The problem with privatising penicillin


A LEADING medical expert has claimed the privatisation of drug company CSL contributed to the rationing of benzylpenicillin, an important antibiotic for public health.

Professor Peter Collignon, an infectious diseases specialist at the Australian National University in Canberra, told Crikey the supply of important antibiotics should not be entrusted to a single for-profit company.

“I think there is an issue about when you privatise a company and it’s supplying essential drugs to the community,” Professor Collignon said.

The claims come after CSL, the country’s sole provider of benzylpenicillin (known as BenPen), advised hospitals of a shortage due to a delay with its Austrian supplier.

Formally the Commonwealth Serum Laboratories, CSL was set up during World War I for the express purpose of reducing dependence on overseas supplies of drugs and vaccines. Penicillin production began in 1944, making Australia the first country to supply the drug freely to civilians.

CSL was privatised in the early ’90s, and now the company is mired in the very situation it was set up to prevent — complete reliance on overseas supplies of an essential drug.

“The whole point of CSL when it was government run was so that we would have a pharmaceutical manufacturer that we weren’t dependent on outside supply lines,” Professor Collignon told Crikey.

This isn’t the first time CSL has been criticised for putting profit before public health. Before the 1994 sale, venom toxicologist Dr Struan Sutherland argued a private enterprise would have little interest in developing “unprofitable” treatments such as snake antivenoms. A parliamentary submission later suggested the privatisation of CSL had resulted in significantly reduced venom and antivenom research funding.

In 2005 CSL announced it would no longer produce the vaccine for Q fever — a disease that affects abattoir workers — for financial reasons, forcing the government to intervene to ensure supply.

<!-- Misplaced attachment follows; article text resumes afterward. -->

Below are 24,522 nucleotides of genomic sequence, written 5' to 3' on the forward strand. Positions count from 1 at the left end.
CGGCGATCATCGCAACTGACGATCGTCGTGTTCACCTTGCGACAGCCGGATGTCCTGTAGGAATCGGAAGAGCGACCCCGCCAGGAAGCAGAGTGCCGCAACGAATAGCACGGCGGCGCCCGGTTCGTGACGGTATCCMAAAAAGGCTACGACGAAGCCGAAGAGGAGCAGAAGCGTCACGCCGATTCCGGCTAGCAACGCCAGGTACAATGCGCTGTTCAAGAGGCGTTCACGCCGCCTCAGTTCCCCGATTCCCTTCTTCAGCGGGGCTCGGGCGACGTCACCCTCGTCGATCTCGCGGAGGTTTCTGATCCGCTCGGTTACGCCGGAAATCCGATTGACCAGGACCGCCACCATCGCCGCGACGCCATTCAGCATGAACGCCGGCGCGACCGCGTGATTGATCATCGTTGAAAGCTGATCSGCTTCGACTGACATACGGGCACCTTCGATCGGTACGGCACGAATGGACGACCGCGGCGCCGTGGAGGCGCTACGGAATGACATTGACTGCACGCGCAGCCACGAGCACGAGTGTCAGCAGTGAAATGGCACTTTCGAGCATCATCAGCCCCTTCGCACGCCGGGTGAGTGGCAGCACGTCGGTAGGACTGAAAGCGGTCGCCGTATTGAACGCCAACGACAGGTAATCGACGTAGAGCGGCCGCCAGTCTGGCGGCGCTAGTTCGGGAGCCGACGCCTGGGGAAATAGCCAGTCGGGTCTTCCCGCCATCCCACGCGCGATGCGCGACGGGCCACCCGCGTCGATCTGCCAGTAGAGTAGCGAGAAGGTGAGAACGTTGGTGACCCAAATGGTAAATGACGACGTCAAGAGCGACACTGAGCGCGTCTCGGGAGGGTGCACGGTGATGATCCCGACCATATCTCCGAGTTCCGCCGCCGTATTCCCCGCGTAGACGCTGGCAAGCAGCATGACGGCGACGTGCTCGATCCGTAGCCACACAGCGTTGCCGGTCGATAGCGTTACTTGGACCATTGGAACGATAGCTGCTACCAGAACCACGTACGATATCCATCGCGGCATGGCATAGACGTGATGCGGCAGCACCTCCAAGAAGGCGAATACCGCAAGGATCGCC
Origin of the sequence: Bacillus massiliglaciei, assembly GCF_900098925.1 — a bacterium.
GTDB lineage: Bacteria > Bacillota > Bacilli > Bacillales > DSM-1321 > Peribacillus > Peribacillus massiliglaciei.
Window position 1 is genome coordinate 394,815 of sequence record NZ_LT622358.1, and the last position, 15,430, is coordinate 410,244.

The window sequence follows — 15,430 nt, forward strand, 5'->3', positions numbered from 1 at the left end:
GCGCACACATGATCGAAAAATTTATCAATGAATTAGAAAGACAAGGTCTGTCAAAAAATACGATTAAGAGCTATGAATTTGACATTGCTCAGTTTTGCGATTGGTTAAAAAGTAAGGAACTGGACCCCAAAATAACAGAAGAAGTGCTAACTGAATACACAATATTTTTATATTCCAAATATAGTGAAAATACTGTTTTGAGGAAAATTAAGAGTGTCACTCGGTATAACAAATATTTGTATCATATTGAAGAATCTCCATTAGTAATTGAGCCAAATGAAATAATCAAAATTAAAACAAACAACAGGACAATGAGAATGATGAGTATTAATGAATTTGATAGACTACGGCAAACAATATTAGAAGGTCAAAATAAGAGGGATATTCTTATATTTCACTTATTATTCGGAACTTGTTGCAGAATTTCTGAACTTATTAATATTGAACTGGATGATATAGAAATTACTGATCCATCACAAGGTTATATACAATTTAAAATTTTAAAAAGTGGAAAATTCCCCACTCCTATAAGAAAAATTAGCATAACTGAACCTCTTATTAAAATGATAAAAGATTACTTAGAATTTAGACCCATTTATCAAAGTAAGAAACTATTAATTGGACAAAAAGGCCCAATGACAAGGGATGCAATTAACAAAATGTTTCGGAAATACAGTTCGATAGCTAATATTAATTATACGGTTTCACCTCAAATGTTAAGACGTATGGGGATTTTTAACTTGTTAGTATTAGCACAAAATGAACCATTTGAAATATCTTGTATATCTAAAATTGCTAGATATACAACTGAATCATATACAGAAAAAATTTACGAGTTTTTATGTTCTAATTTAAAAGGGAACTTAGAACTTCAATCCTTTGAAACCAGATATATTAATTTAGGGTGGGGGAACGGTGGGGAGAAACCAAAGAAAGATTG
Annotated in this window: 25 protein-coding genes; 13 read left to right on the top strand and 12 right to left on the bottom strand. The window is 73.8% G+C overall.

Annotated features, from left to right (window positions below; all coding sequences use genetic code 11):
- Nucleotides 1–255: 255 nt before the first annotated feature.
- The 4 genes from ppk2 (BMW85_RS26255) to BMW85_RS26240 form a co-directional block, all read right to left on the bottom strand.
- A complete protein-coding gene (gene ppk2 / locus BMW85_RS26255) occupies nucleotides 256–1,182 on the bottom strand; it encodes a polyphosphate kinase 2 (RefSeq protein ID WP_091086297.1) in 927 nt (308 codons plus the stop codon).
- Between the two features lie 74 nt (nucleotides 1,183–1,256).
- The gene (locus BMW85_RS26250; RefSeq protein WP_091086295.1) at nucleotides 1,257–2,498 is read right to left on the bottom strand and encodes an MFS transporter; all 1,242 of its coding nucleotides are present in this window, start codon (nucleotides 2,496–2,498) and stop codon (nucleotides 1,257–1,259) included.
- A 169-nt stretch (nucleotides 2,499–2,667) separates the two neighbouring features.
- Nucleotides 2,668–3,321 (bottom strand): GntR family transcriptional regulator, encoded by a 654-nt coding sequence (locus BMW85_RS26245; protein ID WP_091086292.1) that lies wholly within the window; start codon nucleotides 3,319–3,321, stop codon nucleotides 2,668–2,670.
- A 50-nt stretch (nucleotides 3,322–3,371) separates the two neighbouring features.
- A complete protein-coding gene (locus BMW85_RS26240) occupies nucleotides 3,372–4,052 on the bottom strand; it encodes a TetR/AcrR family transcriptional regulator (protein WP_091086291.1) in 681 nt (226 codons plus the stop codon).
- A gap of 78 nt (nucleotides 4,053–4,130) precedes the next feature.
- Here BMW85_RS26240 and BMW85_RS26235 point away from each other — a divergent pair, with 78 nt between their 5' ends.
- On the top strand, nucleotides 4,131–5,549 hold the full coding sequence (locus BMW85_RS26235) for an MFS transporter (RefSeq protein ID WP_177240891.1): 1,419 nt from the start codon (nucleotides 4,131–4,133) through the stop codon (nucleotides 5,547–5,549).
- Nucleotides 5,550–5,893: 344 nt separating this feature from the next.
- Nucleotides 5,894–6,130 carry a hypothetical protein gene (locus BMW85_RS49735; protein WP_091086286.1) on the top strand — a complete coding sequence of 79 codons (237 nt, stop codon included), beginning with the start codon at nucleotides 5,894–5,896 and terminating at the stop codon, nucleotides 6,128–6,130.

A spokesperson for the Department of Health and Ageing says the shortage of benzylpenicillin was “a totally different situation” because there are other suppliers, but in the case of Q fever no one wanted to manufacture the vaccine.

However, Professor Collignon told Crikey low-cost drugs such as benzylpenicillin were “not highly profitable” so they run of risk of being ditched in favour of more lucrative lines. Benzyl penicillin costs consumers about $3.50 a vial.

A publicly owned pharmaceutical provider might not have had such a conflict. “If it [CSL] was still government-owned I think less likely this would have occurred,” Professor Collignon explained.

Another leading infectious diseases expert, who asked not to be named, said the privatisation of penicillin supply was an important issue and that “CSL deserves any bad publicity it gets on this”.

A spokesperson for CSL, Sharon McHale, told Crikey the current shortage of benzylpenicillin had nothing to do with financial considerations: “It is primarily due to unprecedented supply delays from the manufacturer, Sandoz GMBH.”

She also responded to claims CSL had an effective monopoly over benzylpenicillin supply, saying the Australian arm of the group, CSL Biotherapies, had no contractual agreement with government preventing any other companies from importing and distributing the drug in Australia.

A spokesperson for the Department of Health and Ageing said Australia’s medicines regulator, the Therapeutic Goods Administration, routinely deals with these sorts of supply issues, meaning “Australia enjoys better access to medicines than most countries in the developed world”.

Last week the TGA said it had found alternative benzylpenicillin supplies and that new stock could be in Australia this week.